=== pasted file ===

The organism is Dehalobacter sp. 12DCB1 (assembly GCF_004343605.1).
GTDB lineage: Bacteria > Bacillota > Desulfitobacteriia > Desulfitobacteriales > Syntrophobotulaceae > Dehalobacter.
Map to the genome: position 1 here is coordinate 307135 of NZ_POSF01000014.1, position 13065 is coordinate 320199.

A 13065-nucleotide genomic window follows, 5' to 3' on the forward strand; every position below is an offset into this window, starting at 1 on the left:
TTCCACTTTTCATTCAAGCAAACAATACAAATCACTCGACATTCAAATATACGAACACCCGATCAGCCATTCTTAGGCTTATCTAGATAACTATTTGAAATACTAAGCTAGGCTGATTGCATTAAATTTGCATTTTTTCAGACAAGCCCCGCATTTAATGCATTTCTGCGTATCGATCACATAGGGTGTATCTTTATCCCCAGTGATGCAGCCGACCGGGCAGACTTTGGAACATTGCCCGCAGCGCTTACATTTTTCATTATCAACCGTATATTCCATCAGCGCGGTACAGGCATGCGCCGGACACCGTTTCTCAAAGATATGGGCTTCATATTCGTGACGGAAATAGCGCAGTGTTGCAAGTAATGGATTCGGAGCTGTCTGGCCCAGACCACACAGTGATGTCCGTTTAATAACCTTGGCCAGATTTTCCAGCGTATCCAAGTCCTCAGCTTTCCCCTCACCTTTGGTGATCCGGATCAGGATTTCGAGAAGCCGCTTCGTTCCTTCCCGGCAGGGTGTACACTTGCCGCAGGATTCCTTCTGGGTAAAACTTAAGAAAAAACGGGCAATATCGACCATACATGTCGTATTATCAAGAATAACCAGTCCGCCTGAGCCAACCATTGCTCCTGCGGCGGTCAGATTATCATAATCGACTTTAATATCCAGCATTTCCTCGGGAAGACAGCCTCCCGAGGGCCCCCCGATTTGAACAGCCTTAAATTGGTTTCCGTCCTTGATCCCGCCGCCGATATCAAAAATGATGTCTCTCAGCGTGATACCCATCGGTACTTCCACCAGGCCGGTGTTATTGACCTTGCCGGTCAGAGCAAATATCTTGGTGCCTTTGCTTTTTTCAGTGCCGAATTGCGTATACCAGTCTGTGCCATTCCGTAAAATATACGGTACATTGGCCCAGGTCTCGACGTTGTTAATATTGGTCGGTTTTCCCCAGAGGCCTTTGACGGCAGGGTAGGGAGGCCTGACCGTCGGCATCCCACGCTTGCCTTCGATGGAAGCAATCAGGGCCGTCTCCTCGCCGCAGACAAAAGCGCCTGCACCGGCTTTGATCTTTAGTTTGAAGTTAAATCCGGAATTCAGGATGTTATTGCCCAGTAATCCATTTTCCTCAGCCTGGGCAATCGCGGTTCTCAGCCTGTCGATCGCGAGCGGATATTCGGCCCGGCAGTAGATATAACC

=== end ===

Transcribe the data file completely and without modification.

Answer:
The organism is Dehalobacter sp. 12DCB1 (assembly GCF_004343605.1).
GTDB lineage: Bacteria > Bacillota > Desulfitobacteriia > Desulfitobacteriales > Syntrophobotulaceae > Dehalobacter.
Map to the genome: position 1 here is coordinate 307135 of NZ_POSF01000014.1, position 13065 is coordinate 320199.

A 13065-nucleotide genomic window follows, 5' to 3' on the forward strand; every position below is an offset into this window, starting at 1 on the left:
TTCCACTTTTCATTCAAGCAAACAATACAAATCACTCGACATTCAAATATACGAACACCCGATCAGCCATTCTTAGGCTTATCTAGATAACTATTTGAAATACTAAGCTAGGCTGATTGCATTAAATTTGCATTTTTTCAGACAAGCCCCGCATTTAATGCATTTCTGCGTATCGATCACATAGGGTGTATCTTTATCCCCAGTGATGCAGCCGACCGGGCAGACTTTGGAACATTGCCCGCAGCGCTTACATTTTTCATTATCAACCGTATATTCCATCAGCGCGGTACAGGCATGCGCCGGACACCGTTTCTCAAAGATATGGGCTTCATATTCGTGACGGAAATAGCGCAGTGTTGCAAGTAATGGATTCGGAGCTGTCTGGCCCAGACCACACAGTGATGTCCGTTTAATAACCTTGGCCAGATTTTCCAGCGTATCCAAGTCCTCAGCTTTCCCCTCACCTTTGGTGATCCGGATCAGGATTTCGAGAAGCCGCTTCGTTCCTTCCCGGCAGGGTGTACACTTGCCGCAGGATTCCTTCTGGGTAAAACTTAAGAAAAAACGGGCAATATCGACCATACATGTCGTATTATCAAGAATAACCAGTCCGCCTGAGCCAACCATTGCTCCTGCGGCGGTCAGATTATCATAATCGACTTTAATATCCAGCATTTCCTCGGGAAGACAGCCTCCCGAGGGCCCCCCGATTTGAACAGCCTTAAATTGGTTTCCGTCCTTGATCCCGCCGCCGATATCAAAAATGATGTCTCTCAGCGTGATACCCATCGGTACTTCCACCAGGCCGGTGTTATTGACCTTGCCGGTCAGAGCAAATATCTTGGTGCCTTTGCTTTTTTCAGTGCCGAATTGCGTATACCAGTCTGTGCCATTCCGTAAAATATACGGTACATTGGCCCAGGTCTCGACGTTGTTAATATTGGTCGGTTTTCCCCAGAGGCCTTTGACGGCAGGGTAGGGAGGCCTGACCGTCGGCATCCCACGCTTGCCTTCGATGGAAGCAATCAGGGCCGTCTCCTCGCCGCAGACAAAAGCGCCTGCACCGGCTTTGATCTTTAGTTTGAAGTTAAATCCGGAATTCAGGATGTTATTGCCCAGTAATCCATTTTCCTCAGCCTGGGCAATCGCGGTTCTCAGCCTGTCGATCGCGAGCGGATATTCGGCCCGGCAGTAGATATAACC